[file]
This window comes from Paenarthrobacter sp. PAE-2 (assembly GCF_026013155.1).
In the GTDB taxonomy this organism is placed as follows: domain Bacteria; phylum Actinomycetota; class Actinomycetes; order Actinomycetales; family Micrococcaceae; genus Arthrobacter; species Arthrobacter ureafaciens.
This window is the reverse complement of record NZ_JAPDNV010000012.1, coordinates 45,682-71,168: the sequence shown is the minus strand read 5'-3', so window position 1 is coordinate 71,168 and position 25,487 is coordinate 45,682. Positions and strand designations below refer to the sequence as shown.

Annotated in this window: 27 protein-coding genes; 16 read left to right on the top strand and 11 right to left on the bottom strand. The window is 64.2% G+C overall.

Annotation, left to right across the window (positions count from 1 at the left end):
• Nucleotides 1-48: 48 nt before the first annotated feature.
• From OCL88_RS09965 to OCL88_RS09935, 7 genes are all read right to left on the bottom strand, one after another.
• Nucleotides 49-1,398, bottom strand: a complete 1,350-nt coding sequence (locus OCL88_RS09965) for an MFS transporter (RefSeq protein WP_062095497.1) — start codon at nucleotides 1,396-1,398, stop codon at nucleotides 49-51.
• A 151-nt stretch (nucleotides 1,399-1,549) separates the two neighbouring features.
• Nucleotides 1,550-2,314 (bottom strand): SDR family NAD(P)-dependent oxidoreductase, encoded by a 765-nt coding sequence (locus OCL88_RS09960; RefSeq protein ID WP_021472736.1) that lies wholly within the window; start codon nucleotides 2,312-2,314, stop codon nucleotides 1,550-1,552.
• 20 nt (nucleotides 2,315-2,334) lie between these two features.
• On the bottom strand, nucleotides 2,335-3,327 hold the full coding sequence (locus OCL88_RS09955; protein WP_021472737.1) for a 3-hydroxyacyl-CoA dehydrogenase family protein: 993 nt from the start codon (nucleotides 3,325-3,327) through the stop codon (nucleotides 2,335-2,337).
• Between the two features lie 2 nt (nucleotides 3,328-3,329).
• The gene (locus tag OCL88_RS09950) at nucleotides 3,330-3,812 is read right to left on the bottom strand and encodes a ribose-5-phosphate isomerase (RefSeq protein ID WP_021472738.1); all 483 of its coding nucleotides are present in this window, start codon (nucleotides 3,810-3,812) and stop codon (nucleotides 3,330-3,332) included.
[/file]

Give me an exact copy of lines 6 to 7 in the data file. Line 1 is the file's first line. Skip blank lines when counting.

• Nucleotides 1-48: 48 nt before the first annotated feature.
• From OCL88_RS09965 to OCL88_RS09935, 7 genes are all read right to left on the bottom strand, one after another.